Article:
A smoking ban in California parks or beaches under new state law
Governor Gavin Newsom did on Friday what two of his predecessors refused to do: he banned smoking and vaping in most California state parks and beaches.
People caught using cigarettes, cigars, pipes or e-cigarettes will be fined up to $25 under a bill signed by the governor and drafted by the senator. of State Steve Glazer (D-Orinda), who cited the public risk of exposure to chemicals in tobacco smoke. The law comes into force on January 1.
“This bill will provide a cleaner, safer and healthier environment for people, fish and wildlife,” Glazer said Friday after the governor took action. “Cigarettes are one of the biggest polluters of our beaches. It harms people through second-hand smoke and kills fish, which are affected by contaminated waste. »
A series of deadly wildfires over the past two years has added urgency to the proposal that governors had vetoed. Jerry Brown and Arnold Schwarzenegger seven times in a decade of effort.
“Many forest fires have been caused by discarded cigarettes, and this bill can help with that as well,” Glazer said.
The measure applies to 300 miles of state beaches and areas of 280 state parks, and includes fines for littering smoking materials.
The bill was amended to allow smoking in parking lots and on paved roads. State park officials also have the discretion to designate other areas for smoking.
Brown vetoed similar legislation in 2017 because it went too far in restricting public behavior, he said.
“If people can’t smoke even on a deserted beach, where can they?” Brown asked in his veto message. “There must be some limit to the coercive power of government.”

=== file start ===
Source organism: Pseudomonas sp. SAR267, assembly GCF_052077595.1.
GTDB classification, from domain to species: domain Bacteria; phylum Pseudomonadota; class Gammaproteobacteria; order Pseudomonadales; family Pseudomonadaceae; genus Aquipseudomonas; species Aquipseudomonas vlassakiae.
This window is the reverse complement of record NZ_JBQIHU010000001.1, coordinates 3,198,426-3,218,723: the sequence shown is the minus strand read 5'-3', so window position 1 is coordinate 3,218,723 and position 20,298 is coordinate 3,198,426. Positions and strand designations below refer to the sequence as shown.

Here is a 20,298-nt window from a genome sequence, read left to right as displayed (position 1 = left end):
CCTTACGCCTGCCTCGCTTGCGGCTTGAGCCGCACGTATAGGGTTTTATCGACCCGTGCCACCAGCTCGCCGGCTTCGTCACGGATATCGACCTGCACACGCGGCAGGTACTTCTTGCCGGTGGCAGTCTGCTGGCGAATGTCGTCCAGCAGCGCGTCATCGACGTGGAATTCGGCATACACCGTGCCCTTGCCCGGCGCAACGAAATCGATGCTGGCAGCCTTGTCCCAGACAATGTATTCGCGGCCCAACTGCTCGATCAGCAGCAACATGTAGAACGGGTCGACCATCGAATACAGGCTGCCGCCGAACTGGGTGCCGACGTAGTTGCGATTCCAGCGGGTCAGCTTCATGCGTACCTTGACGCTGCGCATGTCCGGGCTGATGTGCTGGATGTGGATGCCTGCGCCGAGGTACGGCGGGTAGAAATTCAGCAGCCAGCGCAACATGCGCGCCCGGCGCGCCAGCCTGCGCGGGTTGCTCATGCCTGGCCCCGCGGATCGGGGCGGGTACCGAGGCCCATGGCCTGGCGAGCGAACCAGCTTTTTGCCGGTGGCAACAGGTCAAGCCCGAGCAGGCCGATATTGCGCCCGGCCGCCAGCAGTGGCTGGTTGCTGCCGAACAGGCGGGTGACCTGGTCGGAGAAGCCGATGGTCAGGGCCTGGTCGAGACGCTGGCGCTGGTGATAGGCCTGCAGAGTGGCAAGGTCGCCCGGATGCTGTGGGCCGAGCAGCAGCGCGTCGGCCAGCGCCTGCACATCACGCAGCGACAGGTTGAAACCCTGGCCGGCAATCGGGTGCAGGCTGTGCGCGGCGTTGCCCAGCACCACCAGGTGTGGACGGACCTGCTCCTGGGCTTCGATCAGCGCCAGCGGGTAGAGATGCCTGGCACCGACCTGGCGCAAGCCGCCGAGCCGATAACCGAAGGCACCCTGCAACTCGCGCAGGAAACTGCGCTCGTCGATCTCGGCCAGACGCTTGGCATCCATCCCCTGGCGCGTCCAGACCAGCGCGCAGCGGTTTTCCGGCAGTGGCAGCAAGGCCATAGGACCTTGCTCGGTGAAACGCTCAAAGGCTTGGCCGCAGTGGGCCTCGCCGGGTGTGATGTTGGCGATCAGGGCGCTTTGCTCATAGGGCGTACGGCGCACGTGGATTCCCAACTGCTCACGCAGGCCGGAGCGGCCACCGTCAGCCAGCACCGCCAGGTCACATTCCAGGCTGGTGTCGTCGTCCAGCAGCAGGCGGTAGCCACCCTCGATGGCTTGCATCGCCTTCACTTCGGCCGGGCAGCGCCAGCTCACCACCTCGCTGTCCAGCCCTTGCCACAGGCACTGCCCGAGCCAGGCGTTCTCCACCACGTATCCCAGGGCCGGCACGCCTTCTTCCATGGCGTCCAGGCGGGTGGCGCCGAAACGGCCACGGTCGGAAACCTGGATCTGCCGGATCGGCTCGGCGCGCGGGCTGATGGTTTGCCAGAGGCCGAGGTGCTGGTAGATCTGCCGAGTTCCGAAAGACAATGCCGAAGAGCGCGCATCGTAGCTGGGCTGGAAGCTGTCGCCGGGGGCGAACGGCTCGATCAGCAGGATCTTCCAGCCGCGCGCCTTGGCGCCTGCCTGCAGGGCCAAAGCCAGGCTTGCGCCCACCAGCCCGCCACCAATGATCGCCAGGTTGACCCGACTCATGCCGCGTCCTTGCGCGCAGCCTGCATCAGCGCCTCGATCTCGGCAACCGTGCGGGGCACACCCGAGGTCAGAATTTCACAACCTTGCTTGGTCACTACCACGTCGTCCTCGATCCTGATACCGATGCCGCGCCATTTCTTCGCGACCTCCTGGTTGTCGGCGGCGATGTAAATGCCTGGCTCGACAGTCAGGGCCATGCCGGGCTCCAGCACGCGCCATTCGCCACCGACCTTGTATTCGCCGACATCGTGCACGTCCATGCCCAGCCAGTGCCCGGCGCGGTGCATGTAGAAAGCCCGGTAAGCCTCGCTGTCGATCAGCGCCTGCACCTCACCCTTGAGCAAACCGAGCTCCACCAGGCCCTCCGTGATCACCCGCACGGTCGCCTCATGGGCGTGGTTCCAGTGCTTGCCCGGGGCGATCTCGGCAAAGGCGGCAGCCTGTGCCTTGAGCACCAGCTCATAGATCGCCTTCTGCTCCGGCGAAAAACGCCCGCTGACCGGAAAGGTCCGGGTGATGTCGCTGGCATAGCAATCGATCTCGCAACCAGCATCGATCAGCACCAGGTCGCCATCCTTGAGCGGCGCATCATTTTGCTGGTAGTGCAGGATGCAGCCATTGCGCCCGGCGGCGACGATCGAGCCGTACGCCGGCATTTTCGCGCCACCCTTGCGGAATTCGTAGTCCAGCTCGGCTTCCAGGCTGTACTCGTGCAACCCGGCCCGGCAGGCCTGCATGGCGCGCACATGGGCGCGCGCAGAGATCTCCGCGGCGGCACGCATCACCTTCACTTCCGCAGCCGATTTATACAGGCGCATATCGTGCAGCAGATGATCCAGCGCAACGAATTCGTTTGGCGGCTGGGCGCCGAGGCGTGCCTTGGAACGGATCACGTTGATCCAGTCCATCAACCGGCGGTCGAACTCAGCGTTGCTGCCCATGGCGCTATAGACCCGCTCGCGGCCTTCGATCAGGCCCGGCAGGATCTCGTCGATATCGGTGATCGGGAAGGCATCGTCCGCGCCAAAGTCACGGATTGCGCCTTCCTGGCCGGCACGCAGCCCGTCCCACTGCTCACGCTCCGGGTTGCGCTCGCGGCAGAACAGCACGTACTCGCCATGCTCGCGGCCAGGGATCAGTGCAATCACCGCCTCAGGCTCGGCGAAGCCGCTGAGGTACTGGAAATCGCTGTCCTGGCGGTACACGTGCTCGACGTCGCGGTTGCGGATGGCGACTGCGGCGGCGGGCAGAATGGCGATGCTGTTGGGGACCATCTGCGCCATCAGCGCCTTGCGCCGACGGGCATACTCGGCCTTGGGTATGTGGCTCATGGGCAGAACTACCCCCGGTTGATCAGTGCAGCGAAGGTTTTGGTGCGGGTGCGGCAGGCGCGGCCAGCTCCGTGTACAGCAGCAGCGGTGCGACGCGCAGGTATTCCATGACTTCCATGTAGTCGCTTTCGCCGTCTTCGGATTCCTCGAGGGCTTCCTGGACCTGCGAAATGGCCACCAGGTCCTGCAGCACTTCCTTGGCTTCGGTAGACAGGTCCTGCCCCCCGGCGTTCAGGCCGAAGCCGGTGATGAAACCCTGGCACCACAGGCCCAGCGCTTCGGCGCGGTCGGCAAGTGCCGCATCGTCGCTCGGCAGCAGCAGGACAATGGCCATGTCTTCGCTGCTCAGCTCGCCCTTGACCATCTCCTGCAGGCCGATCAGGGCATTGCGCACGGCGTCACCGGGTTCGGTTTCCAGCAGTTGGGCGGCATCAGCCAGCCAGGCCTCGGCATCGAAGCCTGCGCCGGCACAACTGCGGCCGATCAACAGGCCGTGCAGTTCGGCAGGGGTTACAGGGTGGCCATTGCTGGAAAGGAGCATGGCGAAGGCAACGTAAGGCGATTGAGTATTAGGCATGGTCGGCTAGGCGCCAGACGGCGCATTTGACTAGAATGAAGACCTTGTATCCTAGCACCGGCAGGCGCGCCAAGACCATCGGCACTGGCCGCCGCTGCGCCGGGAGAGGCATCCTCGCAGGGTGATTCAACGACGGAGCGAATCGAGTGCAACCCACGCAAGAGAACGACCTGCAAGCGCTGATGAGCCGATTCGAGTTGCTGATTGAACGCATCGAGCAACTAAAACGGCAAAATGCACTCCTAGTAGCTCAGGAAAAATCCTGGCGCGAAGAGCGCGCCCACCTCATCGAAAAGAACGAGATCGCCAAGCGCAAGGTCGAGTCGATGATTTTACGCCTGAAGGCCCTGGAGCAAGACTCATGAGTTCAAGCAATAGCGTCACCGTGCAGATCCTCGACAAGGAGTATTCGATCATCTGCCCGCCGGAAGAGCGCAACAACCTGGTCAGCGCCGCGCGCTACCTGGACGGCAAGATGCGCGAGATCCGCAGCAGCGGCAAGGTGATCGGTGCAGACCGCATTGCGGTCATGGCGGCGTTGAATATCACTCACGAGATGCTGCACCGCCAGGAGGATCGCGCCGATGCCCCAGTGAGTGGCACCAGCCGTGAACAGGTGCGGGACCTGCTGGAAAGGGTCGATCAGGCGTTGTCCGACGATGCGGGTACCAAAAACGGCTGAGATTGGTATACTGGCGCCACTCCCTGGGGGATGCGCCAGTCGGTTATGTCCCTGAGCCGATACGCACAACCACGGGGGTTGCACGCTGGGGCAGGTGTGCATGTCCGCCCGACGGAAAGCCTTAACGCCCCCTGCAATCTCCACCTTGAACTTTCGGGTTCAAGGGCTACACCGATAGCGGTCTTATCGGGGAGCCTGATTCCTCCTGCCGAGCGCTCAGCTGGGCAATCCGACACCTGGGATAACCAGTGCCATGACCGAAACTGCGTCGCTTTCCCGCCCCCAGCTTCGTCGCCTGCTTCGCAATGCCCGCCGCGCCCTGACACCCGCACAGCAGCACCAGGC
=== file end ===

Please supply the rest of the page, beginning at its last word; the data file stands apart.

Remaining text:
Brown and Schwarzenegger vetoed seven similar bills sent to them over the past decade, including some with higher fines they said carried excessive penalties.
Newsom on Friday vetoed a second bill by Assemblyman Marc Levine (D-San Rafael) that was identical to Glazer’s Senate Bill 8, saying only one piece of legislation was needed.
Scott St. Blaze, a surfer and activist who has lobbied for a smoking ban in parks for years, said the proposed fine was too small to be a deterrent. He also opposed exemptions that would allow smoking in parking lots and other places.
“The current language of these bills will only serve to create a totally unenforceable law,” he said. “A law that would be a complete waste of our rangers’ time and a complete waste of our California taxpayers’ money.”
Glazer defended his bill, citing figures from the American Lung Assn. that tobacco-related diseases cause 40,000 deaths a year in California. Treating people with such illnesses costs the state some $28 billion a year in health care and lost productivity, Glazer said.
Proponents of the bill have also raised the danger of forest fires caused by discarded cigarettes. The California Department of Forestry and Fire Protection said smoking has caused about 44 wildfires a year for the past five years.
Levine said toxic chemicals in cigarette butts can seep into groundwater and poison animals who mistake the litter for food. Glazer also cited the effect of smoking waste on the environment.
“Containing over 69 toxic chemicals, cigarette butts, although small in size, have a huge negative impact on the environment and ecosystem in California,” Glazer said.